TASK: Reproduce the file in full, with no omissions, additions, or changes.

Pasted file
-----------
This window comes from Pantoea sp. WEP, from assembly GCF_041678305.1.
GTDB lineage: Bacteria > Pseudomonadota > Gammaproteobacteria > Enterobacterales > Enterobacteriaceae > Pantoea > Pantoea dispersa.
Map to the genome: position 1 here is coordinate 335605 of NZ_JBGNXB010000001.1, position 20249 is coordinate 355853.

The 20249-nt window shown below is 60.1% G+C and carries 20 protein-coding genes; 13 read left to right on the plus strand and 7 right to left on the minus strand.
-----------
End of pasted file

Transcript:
This window comes from Pantoea sp. WEP, from assembly GCF_041678305.1.
GTDB lineage: Bacteria > Pseudomonadota > Gammaproteobacteria > Enterobacterales > Enterobacteriaceae > Pantoea > Pantoea dispersa.
Map to the genome: position 1 here is coordinate 335605 of NZ_JBGNXB010000001.1, position 20249 is coordinate 355853.

The 20249-nt window shown below is 60.1% G+C and carries 20 protein-coding genes; 13 read left to right on the plus strand and 7 right to left on the minus strand.